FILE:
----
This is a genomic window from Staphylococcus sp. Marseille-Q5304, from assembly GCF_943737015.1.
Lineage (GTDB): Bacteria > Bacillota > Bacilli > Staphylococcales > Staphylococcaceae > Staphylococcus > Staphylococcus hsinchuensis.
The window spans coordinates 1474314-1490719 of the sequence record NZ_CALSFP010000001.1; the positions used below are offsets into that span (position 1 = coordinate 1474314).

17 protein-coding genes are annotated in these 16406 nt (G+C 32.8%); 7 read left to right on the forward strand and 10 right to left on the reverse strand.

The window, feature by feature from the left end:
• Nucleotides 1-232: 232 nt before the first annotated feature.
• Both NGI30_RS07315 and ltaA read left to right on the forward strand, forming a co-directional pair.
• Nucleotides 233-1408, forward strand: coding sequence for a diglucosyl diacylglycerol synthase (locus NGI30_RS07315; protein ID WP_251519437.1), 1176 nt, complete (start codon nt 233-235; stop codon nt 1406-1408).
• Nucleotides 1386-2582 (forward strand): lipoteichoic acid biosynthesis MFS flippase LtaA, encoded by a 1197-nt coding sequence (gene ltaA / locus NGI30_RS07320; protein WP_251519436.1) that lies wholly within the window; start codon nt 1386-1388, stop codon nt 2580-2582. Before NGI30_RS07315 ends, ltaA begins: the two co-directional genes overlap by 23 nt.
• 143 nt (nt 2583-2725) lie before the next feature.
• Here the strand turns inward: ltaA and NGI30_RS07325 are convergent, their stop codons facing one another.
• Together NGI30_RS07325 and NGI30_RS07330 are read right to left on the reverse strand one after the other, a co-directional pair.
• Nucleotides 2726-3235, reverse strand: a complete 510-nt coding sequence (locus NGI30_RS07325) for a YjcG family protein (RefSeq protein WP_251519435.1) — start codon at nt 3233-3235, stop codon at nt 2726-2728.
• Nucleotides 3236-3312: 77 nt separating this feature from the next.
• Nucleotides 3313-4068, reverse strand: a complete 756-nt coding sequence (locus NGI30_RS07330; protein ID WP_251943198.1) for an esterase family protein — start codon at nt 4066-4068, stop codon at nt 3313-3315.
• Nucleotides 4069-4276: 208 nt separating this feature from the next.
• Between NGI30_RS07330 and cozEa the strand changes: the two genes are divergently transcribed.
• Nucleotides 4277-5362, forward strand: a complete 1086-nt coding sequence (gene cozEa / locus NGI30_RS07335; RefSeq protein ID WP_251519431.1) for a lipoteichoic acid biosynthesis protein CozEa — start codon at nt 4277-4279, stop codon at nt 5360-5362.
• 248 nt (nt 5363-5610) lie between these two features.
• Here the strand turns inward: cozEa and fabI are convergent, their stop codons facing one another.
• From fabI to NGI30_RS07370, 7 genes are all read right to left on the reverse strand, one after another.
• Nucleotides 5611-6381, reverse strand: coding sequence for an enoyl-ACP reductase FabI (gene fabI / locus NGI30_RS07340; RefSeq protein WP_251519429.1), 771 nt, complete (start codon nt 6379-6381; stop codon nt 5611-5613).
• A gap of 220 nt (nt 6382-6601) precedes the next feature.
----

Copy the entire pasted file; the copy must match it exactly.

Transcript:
This is a genomic window from Staphylococcus sp. Marseille-Q5304, from assembly GCF_943737015.1.
Lineage (GTDB): Bacteria > Bacillota > Bacilli > Staphylococcales > Staphylococcaceae > Staphylococcus > Staphylococcus hsinchuensis.
The window spans coordinates 1474314-1490719 of the sequence record NZ_CALSFP010000001.1; the positions used below are offsets into that span (position 1 = coordinate 1474314).

17 protein-coding genes are annotated in these 16406 nt (G+C 32.8%); 7 read left to right on the forward strand and 10 right to left on the reverse strand.

The window, feature by feature from the left end:
• Nucleotides 1-232: 232 nt before the first annotated feature.
• Both NGI30_RS07315 and ltaA read left to right on the forward strand, forming a co-directional pair.
• Nucleotides 233-1408, forward strand: coding sequence for a diglucosyl diacylglycerol synthase (locus NGI30_RS07315; protein ID WP_251519437.1), 1176 nt, complete (start codon nt 233-235; stop codon nt 1406-1408).
• Nucleotides 1386-2582 (forward strand): lipoteichoic acid biosynthesis MFS flippase LtaA, encoded by a 1197-nt coding sequence (gene ltaA / locus NGI30_RS07320; protein WP_251519436.1) that lies wholly within the window; start codon nt 1386-1388, stop codon nt 2580-2582. Before NGI30_RS07315 ends, ltaA begins: the two co-directional genes overlap by 23 nt.
• 143 nt (nt 2583-2725) lie before the next feature.
• Here the strand turns inward: ltaA and NGI30_RS07325 are convergent, their stop codons facing one another.
• Together NGI30_RS07325 and NGI30_RS07330 are read right to left on the reverse strand one after the other, a co-directional pair.
• Nucleotides 2726-3235, reverse strand: a complete 510-nt coding sequence (locus NGI30_RS07325) for a YjcG family protein (RefSeq protein WP_251519435.1) — start codon at nt 3233-3235, stop codon at nt 2726-2728.
• Nucleotides 3236-3312: 77 nt separating this feature from the next.
• Nucleotides 3313-4068, reverse strand: a complete 756-nt coding sequence (locus NGI30_RS07330; protein ID WP_251943198.1) for an esterase family protein — start codon at nt 4066-4068, stop codon at nt 3313-3315.
• Nucleotides 4069-4276: 208 nt separating this feature from the next.
• Between NGI30_RS07330 and cozEa the strand changes: the two genes are divergently transcribed.
• Nucleotides 4277-5362, forward strand: a complete 1086-nt coding sequence (gene cozEa / locus NGI30_RS07335; RefSeq protein ID WP_251519431.1) for a lipoteichoic acid biosynthesis protein CozEa — start codon at nt 4277-4279, stop codon at nt 5360-5362.
• 248 nt (nt 5363-5610) lie between these two features.
• Here the strand turns inward: cozEa and fabI are convergent, their stop codons facing one another.
• From fabI to NGI30_RS07370, 7 genes are all read right to left on the reverse strand, one after another.
• Nucleotides 5611-6381, reverse strand: coding sequence for an enoyl-ACP reductase FabI (gene fabI / locus NGI30_RS07340; RefSeq protein WP_251519429.1), 771 nt, complete (start codon nt 6379-6381; stop codon nt 5611-5613).
• A gap of 220 nt (nt 6382-6601) precedes the next feature.